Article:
The headlines of the local Houston news blared early Friday morning. On August 25, while children around the United States prepared for the new school year, kids in Texas boarded up windows, stored water bottles and dry foods in the attic, and helped their parents in any way they could to prepare for the storm ahead.
Hurricane Harvey was a category 4 hurricane on Friday evening, the eye of the storm containing 130 mph winds. Although the storm made headlines, a lot of Texans didn’t hear about the storm heading their way. Kelly Thai, a high school student who is a resident of Houston, Texas, one of the hardest hit cities, said via email, ‘I didn’t know about Hurricane Harvey until two days before.”
Fatima Karouni, another Houston resident, said that because of the lack of warning, her family had very little time to prepare.
“My mom went to every store and found no water or bread left,” said Thai over email. Thai’s family filled barrels of water and cooked as much rice and pasta as they could. “We unplugged everything the night before landfall and prepared for days of rain,” said Thai.
Thai’s biggest concern during the hurricane was flooding. “I have a lake in my backyard and a small pond as well, and when the city decided to release the water from the dams, I got even more scared,” said Thai.
Tornado warnings frightened Karouni’s family. “We would wake up in the middle of the night to get to the laundry room, which was the safest room in the house,” said Karouni. Luckily, Hurricane Harvey did not affect Thai’s and Karouni’s neighborhoods to the extent that they had to evacuate.
So close to the devastation, both the girls heard many tragic stories. “One of the worst stories I saw was a family’s car got lifted away by the flood waters. While the parents clung to a nearby tree, their six month old baby was unable to saved,” said Thai.
The death toll of Hurricane Harvey exceeded 60, so there were many stories of lost lives. “One of the worst I’ve heard was a car of children and their grandparents, all submerged in water and drowned,” said Karouni.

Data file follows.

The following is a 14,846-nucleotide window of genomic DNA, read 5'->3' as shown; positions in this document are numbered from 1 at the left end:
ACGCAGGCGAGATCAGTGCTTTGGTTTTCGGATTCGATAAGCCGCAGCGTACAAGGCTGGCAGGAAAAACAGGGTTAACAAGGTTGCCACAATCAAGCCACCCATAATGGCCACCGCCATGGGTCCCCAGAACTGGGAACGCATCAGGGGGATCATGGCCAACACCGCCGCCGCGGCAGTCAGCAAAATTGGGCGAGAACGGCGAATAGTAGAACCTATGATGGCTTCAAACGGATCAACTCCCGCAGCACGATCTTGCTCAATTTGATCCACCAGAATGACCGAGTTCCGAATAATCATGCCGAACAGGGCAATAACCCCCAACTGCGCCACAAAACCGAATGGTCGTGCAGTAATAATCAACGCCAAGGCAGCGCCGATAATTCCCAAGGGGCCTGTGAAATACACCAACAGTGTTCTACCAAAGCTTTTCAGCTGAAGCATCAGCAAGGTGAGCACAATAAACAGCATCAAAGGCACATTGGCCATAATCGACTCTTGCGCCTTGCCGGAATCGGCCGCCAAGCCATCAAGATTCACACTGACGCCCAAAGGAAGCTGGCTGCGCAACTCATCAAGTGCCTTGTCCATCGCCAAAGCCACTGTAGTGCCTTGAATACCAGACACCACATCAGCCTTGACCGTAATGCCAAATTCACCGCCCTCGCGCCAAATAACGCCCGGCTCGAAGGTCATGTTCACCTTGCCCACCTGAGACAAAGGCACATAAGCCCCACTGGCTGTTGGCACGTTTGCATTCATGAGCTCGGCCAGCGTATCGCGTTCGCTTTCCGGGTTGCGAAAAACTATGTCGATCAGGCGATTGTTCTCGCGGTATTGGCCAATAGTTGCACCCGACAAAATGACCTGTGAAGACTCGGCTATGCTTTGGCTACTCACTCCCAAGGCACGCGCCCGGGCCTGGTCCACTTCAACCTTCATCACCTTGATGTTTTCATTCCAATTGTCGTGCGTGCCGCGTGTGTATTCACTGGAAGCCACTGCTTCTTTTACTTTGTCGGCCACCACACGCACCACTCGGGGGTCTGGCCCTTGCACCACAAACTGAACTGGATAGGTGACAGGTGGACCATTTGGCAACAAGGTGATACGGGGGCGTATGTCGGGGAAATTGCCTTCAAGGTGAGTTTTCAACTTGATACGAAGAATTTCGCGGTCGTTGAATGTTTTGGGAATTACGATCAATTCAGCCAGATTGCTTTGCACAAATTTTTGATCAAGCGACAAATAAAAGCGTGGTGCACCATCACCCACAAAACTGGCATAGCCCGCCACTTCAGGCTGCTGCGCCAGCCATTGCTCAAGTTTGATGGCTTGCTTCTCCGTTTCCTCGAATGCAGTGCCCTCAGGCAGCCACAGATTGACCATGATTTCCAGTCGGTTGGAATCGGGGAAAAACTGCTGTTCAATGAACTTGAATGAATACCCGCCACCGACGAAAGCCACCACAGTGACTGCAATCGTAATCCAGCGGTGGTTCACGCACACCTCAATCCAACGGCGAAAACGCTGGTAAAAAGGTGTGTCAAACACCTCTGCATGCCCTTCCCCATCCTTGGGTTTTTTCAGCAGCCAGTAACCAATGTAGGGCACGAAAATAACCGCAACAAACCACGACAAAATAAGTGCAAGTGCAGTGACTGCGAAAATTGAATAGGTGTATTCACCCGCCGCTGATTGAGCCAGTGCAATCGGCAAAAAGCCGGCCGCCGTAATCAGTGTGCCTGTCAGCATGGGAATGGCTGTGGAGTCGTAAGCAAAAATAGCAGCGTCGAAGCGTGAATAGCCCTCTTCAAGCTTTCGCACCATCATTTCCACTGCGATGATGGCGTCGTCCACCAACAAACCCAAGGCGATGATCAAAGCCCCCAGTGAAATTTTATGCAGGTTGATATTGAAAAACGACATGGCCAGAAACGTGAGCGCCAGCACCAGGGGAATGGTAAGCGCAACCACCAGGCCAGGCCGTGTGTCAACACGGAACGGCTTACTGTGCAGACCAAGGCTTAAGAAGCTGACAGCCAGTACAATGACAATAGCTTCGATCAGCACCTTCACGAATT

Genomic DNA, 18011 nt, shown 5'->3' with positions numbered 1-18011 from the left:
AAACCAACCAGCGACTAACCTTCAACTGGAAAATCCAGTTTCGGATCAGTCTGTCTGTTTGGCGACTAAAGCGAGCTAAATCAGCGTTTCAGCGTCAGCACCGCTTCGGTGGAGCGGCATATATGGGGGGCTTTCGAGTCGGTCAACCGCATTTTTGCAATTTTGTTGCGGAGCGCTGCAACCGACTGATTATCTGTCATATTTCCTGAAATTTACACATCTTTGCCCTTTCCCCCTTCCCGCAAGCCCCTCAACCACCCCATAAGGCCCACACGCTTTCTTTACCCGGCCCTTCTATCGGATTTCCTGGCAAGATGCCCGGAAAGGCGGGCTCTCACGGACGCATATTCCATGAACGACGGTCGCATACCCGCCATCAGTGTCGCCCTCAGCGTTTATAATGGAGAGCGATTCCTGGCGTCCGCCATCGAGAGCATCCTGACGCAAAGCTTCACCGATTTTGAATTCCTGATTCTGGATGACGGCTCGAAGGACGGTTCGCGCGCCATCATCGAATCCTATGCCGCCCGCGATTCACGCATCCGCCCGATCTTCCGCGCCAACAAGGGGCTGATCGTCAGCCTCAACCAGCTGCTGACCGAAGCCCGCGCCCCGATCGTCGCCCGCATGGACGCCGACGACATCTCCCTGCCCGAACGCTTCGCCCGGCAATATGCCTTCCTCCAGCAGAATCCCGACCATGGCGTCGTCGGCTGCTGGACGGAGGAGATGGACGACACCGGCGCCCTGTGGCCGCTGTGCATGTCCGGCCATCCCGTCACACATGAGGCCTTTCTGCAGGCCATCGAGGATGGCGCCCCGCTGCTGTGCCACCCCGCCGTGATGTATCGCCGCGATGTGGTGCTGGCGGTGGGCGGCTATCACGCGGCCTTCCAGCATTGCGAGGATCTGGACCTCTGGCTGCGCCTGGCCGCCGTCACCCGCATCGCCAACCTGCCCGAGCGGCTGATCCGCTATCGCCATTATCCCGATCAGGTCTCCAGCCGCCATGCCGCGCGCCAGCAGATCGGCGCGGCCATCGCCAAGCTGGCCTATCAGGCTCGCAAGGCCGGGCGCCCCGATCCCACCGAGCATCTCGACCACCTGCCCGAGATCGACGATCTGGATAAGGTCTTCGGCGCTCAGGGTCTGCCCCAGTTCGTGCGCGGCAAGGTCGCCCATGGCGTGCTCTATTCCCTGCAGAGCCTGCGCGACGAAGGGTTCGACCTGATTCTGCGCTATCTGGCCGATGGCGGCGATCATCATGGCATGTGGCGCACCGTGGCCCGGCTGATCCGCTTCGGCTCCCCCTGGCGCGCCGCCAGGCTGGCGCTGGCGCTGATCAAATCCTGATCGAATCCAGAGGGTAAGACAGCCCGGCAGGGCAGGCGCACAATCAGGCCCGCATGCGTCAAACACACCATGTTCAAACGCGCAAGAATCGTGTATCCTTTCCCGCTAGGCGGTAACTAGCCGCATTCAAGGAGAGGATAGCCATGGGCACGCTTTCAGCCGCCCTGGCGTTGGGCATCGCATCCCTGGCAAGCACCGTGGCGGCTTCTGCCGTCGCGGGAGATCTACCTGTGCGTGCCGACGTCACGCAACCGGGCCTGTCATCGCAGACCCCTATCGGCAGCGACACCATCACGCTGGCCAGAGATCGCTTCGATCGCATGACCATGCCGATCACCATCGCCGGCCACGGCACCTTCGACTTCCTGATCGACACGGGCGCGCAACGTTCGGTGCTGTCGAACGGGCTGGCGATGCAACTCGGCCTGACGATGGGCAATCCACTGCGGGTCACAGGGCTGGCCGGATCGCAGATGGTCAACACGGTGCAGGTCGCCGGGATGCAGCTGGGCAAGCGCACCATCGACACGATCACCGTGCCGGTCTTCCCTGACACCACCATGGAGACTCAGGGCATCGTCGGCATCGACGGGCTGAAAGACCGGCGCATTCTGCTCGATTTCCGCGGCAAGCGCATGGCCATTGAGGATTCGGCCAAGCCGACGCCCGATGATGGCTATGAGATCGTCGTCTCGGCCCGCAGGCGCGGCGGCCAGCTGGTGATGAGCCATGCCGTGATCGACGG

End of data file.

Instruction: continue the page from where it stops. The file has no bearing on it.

Both girls have never experienced anything close to the magnitude of Harvey. “The last Hurricane to hit Houston, Hurricane Ike, was in 2008, and since I was only 6 years old, I don’t remember much of that storm,” said Thai. Karouni also hasn’t seen a hurricane at this size either.
They both also agree that the country as a whole has been very forthcoming and generous in supporting the victims of Hurricane Harvey. Fundraisers have helped glue the Houston community back together. “I have seen so many articles and posts giving out ways to help the victims of Hurricane Harvey. I know I’ve seen it on the national news, so I know this storm has not been ignored,” said Thai.
Thai’s school, Alief High School, opened up as a shelter during the hurricane, as did many others. At one point in time, the school had too many volunteers. “In fact, my uncle’s neighborhood donated truckloads of clothing, water, and food to Taylor which sustained them for days,” said Thai.
On August 31, early Thursday morning, Hurricane Harvey entered Louisiana, leaving Houston in devastation. “But when the storm was finally over, nothing could compare to the feeling of seeing the sun peek out from the clouds and seeing the sky blue again,” said Thai.